Looking for any news and/or opinion on the topic, I found one reviewer of the change who apparently isn’t afraid of telling people against the change (which would include me) how we’re wrong:
“All I can say is unless you were in the top eight to begin with, you have no shot of coming from behind to win it all. Under the current format, no team has ever come back from outside the top eight in points with six races remaining to win the NHRA POWERade Drag Racing Series world championship. This is not the NHRA's way of squashing the hopes and dreams of those competitors that could go on a hot streak at the end and really vie for a championship. If the team is really a championship caliber team, they will already be in the top eight and in a good position to win it outright. Cry baby smaller teams outside the top eight, thanks for playing, we'll see you next year.”
I’ll grant the argument with complete merit, it makes sense, and David Lamm’s not lying about the fact that no one from outside the top eight has ever won with so little time. However, let’s think of this economically… These new close championship fights may continue possibilities of stronger “team orders.” There’s also the complete disregard for a huge lead that may be built up during the beginning of a season by one team. Take for example Greg Anderson the past two seasons. He put a spanking on the pro-stock field, and yet under the rules for next season he would have to give up a whopping 300 point lead to go back to only being 10 points ahead. Economically speaking, this is a sham; essentially the leader is being punished for doing well, while a straggler in 8th place is being rewarded for the opposite. How come no one is addressing that question (which is essentially a question that deals with the sportsmanship behind any race series)?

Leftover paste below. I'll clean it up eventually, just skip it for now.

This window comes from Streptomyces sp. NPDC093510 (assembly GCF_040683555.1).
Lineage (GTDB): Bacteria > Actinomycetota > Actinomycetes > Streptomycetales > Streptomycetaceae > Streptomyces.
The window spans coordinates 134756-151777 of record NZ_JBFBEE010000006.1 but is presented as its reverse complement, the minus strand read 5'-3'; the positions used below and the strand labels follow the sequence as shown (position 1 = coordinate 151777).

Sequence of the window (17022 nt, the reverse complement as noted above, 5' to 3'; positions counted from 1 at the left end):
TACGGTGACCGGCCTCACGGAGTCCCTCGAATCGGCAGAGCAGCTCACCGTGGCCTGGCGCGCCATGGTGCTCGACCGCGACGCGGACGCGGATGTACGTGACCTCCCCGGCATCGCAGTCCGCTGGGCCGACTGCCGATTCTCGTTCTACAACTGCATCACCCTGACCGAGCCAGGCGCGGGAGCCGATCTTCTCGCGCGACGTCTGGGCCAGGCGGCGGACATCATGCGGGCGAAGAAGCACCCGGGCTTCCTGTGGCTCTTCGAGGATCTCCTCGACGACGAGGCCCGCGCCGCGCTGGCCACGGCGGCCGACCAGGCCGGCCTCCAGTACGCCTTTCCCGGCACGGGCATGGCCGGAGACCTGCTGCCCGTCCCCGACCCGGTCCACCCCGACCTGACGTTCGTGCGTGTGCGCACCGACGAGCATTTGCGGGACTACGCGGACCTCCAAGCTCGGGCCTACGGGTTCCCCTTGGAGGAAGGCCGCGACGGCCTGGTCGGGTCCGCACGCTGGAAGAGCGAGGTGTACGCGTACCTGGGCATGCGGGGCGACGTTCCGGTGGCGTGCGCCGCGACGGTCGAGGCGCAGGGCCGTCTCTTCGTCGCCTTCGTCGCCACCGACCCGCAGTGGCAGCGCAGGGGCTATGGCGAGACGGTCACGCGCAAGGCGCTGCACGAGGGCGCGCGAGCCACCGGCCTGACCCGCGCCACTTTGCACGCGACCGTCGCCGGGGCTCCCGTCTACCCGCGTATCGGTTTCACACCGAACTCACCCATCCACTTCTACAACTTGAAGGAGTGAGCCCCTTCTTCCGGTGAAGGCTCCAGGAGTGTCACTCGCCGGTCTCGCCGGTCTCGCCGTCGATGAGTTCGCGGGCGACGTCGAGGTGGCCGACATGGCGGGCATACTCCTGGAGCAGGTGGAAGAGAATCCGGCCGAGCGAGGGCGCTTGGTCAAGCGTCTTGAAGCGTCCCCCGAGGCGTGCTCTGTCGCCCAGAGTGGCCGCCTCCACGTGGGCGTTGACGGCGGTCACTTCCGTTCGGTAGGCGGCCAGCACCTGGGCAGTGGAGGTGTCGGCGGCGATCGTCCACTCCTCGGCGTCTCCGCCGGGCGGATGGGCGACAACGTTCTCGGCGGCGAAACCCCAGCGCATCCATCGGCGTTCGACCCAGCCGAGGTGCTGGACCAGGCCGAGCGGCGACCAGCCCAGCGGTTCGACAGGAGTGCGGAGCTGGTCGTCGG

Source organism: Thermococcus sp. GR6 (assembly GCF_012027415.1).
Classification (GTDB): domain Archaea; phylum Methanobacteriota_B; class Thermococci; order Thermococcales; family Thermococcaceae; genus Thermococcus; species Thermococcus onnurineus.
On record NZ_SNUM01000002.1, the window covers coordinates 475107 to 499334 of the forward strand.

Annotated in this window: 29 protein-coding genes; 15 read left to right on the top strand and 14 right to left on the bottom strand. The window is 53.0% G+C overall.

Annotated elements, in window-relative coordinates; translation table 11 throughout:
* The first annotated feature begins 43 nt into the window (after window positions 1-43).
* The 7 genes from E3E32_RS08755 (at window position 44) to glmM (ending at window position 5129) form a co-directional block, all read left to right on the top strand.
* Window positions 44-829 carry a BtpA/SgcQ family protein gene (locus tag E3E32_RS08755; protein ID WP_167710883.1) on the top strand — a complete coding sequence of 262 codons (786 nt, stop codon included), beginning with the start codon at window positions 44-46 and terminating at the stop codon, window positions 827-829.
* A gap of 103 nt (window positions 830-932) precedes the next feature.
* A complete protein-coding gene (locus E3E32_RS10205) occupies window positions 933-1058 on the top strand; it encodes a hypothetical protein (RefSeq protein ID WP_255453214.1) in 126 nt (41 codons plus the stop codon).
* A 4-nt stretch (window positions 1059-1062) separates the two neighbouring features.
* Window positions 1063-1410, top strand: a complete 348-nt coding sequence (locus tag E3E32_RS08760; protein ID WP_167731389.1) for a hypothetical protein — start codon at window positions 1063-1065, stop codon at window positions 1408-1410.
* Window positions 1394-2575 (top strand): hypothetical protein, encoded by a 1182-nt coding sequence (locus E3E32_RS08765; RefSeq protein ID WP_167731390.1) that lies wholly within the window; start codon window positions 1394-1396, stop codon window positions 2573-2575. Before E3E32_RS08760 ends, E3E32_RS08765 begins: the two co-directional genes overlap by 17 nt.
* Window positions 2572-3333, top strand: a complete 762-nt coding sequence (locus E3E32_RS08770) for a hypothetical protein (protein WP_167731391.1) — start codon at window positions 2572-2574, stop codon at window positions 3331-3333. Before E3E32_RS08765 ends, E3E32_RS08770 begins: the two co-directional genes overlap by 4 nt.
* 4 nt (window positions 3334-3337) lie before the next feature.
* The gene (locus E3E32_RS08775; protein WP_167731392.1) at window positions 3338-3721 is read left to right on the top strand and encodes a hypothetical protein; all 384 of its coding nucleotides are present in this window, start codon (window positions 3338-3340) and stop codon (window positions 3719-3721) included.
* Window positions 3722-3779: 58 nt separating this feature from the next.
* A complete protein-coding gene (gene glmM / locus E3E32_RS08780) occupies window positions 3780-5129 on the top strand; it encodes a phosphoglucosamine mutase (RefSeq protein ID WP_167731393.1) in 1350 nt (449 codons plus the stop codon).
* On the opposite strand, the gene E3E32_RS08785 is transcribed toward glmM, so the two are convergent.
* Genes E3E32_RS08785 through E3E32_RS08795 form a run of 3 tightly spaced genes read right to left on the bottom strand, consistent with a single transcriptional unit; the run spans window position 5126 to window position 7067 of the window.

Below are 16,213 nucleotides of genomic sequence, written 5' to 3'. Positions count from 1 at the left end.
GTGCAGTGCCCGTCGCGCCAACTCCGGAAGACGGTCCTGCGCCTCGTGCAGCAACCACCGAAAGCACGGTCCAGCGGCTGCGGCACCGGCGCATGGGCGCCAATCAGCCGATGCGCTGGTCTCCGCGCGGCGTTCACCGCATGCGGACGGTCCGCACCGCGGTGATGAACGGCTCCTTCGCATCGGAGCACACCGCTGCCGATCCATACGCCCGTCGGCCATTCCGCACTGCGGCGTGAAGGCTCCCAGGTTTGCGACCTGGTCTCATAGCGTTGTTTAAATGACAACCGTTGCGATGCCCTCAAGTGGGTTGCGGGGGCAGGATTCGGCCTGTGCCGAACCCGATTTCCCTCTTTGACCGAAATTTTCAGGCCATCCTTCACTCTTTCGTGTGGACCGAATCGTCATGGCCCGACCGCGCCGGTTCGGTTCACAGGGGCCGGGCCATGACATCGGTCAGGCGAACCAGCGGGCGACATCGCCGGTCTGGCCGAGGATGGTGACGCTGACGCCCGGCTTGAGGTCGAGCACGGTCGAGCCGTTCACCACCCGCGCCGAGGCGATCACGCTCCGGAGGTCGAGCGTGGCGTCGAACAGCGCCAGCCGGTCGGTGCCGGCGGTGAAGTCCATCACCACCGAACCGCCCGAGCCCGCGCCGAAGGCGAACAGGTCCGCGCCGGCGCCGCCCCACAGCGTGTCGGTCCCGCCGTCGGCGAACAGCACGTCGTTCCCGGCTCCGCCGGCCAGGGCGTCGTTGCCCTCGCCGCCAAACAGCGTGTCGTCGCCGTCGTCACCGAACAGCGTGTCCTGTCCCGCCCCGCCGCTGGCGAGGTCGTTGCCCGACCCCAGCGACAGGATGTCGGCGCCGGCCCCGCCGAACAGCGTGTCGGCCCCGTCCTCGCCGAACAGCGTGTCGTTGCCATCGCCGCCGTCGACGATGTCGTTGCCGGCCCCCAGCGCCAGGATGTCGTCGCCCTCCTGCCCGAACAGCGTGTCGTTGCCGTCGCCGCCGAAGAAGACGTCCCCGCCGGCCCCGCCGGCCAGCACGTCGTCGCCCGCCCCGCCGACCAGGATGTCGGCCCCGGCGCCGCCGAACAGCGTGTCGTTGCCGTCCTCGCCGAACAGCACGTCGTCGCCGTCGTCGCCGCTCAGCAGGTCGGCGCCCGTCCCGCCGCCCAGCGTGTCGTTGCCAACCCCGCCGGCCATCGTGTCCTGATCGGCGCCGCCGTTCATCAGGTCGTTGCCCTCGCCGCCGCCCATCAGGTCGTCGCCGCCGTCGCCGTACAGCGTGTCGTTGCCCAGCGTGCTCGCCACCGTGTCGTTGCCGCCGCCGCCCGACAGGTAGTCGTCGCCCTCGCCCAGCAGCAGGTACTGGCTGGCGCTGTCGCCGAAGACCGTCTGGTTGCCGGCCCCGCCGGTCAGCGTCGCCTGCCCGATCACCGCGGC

Also, David Lamm fails to touch on another rule the NHRA made (or didn’t make) that converses on the “small team v. big team” battle. The NHRA capped the team car number to a whopping four. Out of a 16 car field, this obviously means that two teams could take up half the field. And with team orders always being swarmed up in the rumor mill, this could turn out to be quite ugly near the end of a season.
In the end, this decision is probably less about racing than it is about money. Ironically enough John Force already commented about this type of points system last year:
"I really believe NASCAR screwed up when they created that new rule and I hope NHRA doesn’t do something like that," Force said, "because any guy can get on a roll on the last day. They’ve got all these races left in NASCAR and some of the best guys are out and they could have got on a roll and been there. I don’t believe the fan’s being treated fair. They did it for a reason. I don’t really know why."
Right now, not many other people know why either. But economically speaking, the only good reason for doing something like this would be more money.